Multi-Domain SSL Certificate
With a multi-domain SSL certificate, up to 100 different domains are protected. Wildcard domains can also be protected with a multi-domain SSL cert. This kind of SSL cert is ideal for organizations running multiple websites, as they only have to deal with a unified cert for all of them, rather than keeping track of individual certs for each one. Getting this kind of cert will also save money in the long run.
Unified Communications Certificate
Unified communications (UC) certificates are similar to multi-domain certificates in that they can secure up to 100 domains and subdomains on one certificate. However, UC certificates are created specifically for environments that utilize Microsoft Exchange and Office Communications, and they use the Subject Alternative Name (SAN) extensions instead of different IP address to secure these domains.
Namecheap’s offering for UC Certificates is Unified Communications.
Choosing the best SSL types for your website
By now, you probably have a good idea of what kind of SSL certificate would best suit your website, but here are some things you should keep in mind when deciding what type of SSL certificate you should go for:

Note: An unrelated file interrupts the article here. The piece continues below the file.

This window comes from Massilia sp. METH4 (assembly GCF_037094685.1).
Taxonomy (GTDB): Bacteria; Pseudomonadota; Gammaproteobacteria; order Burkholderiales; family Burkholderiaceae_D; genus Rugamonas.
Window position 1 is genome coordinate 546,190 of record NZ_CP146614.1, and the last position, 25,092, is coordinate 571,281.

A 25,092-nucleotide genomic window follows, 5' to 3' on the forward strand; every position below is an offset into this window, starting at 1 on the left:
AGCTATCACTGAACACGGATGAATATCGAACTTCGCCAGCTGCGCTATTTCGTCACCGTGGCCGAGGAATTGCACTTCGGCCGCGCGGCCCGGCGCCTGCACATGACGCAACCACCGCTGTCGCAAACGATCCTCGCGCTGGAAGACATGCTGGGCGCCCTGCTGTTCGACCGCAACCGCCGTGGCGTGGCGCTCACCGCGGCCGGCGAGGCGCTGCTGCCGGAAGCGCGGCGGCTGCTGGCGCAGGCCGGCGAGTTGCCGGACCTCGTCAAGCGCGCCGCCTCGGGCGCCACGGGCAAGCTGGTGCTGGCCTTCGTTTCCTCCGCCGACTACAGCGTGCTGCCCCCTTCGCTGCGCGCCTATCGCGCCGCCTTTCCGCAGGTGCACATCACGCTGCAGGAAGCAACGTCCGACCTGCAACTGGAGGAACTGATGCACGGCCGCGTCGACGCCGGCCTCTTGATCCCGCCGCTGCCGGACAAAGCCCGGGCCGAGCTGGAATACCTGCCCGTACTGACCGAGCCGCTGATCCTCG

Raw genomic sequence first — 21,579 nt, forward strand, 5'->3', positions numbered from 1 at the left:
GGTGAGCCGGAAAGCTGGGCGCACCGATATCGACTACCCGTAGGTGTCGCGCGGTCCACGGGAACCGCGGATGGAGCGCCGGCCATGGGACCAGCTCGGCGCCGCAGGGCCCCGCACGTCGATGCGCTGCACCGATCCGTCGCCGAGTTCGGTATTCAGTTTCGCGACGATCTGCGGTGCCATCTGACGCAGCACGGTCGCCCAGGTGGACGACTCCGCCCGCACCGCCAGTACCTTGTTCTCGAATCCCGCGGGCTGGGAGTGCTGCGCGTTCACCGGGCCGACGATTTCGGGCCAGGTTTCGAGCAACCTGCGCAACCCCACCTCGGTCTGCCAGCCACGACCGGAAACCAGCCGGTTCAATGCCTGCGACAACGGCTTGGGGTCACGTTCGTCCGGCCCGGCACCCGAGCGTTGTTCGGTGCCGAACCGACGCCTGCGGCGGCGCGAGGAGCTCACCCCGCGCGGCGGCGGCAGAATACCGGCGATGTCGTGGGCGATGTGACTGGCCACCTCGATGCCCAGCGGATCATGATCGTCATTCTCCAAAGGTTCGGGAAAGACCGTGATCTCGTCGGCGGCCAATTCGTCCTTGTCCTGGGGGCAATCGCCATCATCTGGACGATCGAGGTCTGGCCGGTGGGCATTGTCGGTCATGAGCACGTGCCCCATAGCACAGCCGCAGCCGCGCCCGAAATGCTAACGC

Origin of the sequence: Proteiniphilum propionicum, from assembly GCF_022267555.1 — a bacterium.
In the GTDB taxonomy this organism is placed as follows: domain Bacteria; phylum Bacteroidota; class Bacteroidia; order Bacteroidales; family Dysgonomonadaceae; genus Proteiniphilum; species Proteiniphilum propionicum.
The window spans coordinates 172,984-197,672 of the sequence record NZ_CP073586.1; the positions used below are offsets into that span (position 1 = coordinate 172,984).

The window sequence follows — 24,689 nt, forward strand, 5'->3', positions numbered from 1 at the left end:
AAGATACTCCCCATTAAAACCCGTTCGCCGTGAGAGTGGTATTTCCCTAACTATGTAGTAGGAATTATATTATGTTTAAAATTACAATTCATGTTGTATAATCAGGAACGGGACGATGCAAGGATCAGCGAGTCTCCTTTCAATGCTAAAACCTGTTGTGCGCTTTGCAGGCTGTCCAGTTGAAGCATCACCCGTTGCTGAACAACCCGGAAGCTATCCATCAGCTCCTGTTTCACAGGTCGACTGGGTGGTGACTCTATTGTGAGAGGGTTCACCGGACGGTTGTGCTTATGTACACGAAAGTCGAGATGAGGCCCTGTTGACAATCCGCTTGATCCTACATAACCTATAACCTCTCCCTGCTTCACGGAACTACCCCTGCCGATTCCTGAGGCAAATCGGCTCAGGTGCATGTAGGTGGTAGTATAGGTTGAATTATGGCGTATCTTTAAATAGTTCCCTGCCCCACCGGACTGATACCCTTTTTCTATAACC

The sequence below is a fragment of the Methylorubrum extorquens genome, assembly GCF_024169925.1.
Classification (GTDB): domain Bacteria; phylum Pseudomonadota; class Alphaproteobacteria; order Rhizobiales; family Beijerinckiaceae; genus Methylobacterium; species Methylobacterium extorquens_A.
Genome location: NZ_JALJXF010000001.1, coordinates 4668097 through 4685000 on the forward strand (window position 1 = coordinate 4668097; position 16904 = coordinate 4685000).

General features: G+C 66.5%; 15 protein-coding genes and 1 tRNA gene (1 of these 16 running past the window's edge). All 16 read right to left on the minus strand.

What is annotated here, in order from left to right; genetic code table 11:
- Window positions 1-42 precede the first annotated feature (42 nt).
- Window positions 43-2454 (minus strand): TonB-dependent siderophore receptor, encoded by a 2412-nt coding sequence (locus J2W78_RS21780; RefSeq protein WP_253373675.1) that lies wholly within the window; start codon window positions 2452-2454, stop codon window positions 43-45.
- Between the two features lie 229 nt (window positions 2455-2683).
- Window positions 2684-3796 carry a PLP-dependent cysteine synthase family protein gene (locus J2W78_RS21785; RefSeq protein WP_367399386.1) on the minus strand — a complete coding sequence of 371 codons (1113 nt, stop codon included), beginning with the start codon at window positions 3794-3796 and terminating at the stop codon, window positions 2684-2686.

- The size of your website
- What kind of website it is
- How many domains you have
- How many subdomains you have
- If you work in a Microsoft Exchange and Office Communications environment
As a general rule of thumb, DV SSL certificates are best suited to small blogs and websites that don’t request personal data from its users. OV SSL certificates are best for small and medium-sized websites that request personal data from its users, particularly online stores. EV SSL certs are best for large enterprises with multiple, front-facing web properties.
Depending on the CA issuing your SSL certificate, you should also look at compatibility issues, whether or not they’re approved by popular browsers and compatible with mobile, for example.
Choosing the best type of SSL certificate for your website or websites doesn’t have to be an ordeal. By bearing in mind the size and scope of your website, and whether or not you need to secure multiple domains or subdomains, you should be able to make an informed decision and be safe in the knowledge that your website users’ data is protected.
source : namecheap